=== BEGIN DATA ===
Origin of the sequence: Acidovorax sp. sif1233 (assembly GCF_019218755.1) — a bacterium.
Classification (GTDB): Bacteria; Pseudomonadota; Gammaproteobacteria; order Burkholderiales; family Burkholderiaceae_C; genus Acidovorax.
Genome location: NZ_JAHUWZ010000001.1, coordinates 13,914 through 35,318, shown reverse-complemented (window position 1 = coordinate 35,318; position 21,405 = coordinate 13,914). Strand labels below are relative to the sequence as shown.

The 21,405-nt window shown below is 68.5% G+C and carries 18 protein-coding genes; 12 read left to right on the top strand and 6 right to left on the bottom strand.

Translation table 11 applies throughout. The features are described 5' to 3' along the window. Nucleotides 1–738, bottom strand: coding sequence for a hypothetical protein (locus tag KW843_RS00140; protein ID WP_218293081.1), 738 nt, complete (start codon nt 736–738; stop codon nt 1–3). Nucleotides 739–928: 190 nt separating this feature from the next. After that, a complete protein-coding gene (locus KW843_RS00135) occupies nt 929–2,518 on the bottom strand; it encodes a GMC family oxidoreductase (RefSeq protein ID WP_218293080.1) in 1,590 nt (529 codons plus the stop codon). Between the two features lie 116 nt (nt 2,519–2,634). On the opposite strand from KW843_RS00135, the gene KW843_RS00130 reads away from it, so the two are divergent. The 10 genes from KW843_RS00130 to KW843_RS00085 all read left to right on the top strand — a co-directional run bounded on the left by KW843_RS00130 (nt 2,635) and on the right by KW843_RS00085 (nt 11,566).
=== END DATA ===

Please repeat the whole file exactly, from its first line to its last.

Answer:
Origin of the sequence: Acidovorax sp. sif1233 (assembly GCF_019218755.1) — a bacterium.
Classification (GTDB): Bacteria; Pseudomonadota; Gammaproteobacteria; order Burkholderiales; family Burkholderiaceae_C; genus Acidovorax.
Genome location: NZ_JAHUWZ010000001.1, coordinates 13,914 through 35,318, shown reverse-complemented (window position 1 = coordinate 35,318; position 21,405 = coordinate 13,914). Strand labels below are relative to the sequence as shown.

The 21,405-nt window shown below is 68.5% G+C and carries 18 protein-coding genes; 12 read left to right on the top strand and 6 right to left on the bottom strand.

Translation table 11 applies throughout. The features are described 5' to 3' along the window. Nucleotides 1–738, bottom strand: coding sequence for a hypothetical protein (locus tag KW843_RS00140; protein ID WP_218293081.1), 738 nt, complete (start codon nt 736–738; stop codon nt 1–3). Nucleotides 739–928: 190 nt separating this feature from the next. After that, a complete protein-coding gene (locus KW843_RS00135) occupies nt 929–2,518 on the bottom strand; it encodes a GMC family oxidoreductase (RefSeq protein ID WP_218293080.1) in 1,590 nt (529 codons plus the stop codon). Between the two features lie 116 nt (nt 2,519–2,634). On the opposite strand from KW843_RS00135, the gene KW843_RS00130 reads away from it, so the two are divergent. The 10 genes from KW843_RS00130 to KW843_RS00085 all read left to right on the top strand — a co-directional run bounded on the left by KW843_RS00130 (nt 2,635) and on the right by KW843_RS00085 (nt 11,566).